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Charlie Maddy has been the CEO of Summit Financial Group, Inc. (NASDAQ:SMMF) since 1994. First, this article will compare CEO compensation with compensation at similar sized companies. Then we’ll look at a snap shot of the business growth. And finally – as a second measure of performance – we will look at the returns shareholders have received over the last few years. The aim of all this is to consider the appropriateness of CEO pay levels.
How Does Charlie Maddy’s Compensation Compare With Similar Sized Companies?
At the time of writing our data says that Summit Financial Group, Inc. has a market cap of US$303m, and is paying total annual CEO compensation of US$879k. (This figure is for the year to 2017). While we always look at total compensation first, we note that the salary component is less, at US$448k. We looked at a group of companies with market capitalizations from US$200m to US$800m, and the median CEO compensation was US$1.5m.
A first glance this seems like a real positive for shareholders, since Charlie Maddy is paid less than the average compensation paid by similar sized companies. Though positive, it’s important we delve into the performance of the actual business.
You can see, below, how CEO compensation at Summit Financial Group has changed over time.
Is Summit Financial Group, Inc. Growing?
On average over the last three years, Summit Financial Group, Inc. has grown earnings per share (EPS) by 9.6% each year (using a line of best fit). In the last year, its revenue is up 7.1%.
I’m not particularly impressed by the revenue growth, but it is good to see modest EPS growth. It’s clear the performance has been quite decent, but it it falls short of outstanding,based on this information.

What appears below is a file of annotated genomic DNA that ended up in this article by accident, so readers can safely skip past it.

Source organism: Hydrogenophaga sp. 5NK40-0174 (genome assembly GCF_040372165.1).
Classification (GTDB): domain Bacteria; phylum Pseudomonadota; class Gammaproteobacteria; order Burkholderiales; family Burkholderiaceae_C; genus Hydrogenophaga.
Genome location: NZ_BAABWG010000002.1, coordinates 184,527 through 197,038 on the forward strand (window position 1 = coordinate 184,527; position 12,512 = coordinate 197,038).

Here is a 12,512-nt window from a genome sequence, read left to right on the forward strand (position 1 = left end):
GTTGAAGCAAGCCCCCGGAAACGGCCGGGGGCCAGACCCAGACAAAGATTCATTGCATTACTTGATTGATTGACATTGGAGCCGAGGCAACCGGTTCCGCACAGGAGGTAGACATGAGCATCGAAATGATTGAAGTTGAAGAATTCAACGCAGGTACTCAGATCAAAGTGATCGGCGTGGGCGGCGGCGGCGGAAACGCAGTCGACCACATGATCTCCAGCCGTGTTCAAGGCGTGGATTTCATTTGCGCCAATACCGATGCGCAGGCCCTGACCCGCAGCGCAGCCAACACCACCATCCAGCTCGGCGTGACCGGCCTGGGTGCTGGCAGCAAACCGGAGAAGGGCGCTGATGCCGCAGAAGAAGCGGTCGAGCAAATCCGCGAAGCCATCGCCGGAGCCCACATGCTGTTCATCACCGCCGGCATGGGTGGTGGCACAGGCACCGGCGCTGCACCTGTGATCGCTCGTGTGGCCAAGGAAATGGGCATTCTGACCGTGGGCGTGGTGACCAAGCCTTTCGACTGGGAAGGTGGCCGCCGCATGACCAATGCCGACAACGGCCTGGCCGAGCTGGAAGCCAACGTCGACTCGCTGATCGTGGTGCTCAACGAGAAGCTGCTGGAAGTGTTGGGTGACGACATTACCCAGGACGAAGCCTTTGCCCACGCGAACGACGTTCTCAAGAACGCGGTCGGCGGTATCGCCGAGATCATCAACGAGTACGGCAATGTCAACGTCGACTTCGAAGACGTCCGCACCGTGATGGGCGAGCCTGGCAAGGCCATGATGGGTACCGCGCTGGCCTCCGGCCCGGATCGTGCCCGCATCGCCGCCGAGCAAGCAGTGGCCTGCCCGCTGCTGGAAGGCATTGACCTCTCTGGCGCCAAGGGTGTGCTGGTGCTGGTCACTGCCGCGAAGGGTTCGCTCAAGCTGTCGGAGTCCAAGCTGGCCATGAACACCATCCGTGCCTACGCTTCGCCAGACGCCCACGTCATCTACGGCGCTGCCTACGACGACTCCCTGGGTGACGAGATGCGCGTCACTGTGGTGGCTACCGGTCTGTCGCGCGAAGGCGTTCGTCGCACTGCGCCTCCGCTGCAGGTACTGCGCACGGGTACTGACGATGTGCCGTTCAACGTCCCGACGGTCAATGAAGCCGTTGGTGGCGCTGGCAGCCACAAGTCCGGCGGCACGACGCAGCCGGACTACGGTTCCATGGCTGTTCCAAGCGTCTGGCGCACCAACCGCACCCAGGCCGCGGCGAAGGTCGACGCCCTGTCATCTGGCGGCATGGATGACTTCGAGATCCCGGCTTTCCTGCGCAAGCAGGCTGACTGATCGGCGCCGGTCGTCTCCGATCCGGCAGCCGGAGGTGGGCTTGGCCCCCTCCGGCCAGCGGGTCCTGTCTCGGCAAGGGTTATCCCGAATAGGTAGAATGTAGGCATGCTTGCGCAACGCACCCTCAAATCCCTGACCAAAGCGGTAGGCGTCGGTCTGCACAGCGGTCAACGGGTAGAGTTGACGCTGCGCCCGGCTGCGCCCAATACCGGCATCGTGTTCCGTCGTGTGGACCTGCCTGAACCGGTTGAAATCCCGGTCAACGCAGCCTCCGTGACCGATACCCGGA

You might want to check this free visual report on analyst forecasts for future earnings.
Has Summit Financial Group, Inc. Been A Good Investment?
Boasting a total shareholder return of 104% over three years, Summit Financial Group, Inc. has done well by shareholders. This strong performance might mean some shareholders don’t mind if the CEO were to be paid more than is normal for a company of its size.
It looks like Summit Financial Group, Inc. pays its CEO less than similar sized companies.
Charlie Maddy receives relatively low remuneration compared to similar sized companies. And the returns to shareholders were great, over the last few years. So, while it might be nice to have better EPS growth, on our analysis the CEO compensation is quite modest. Shareholders may want to check for free if Summit Financial Group insiders are buying or selling shares.
Or you might rather take a peek at this analytical visualization of historic cash flow, earnings and revenue.
To help readers see past the short term volatility of the financial market, we aim to bring you a long-term focused research analysis purely driven by fundamental data. Note that our analysis does not factor in the latest price-sensitive company announcements.
The author is an independent contributor and at the time of publication had no position in the stocks mentioned. For errors that warrant correction please contact the editor at email@example.com.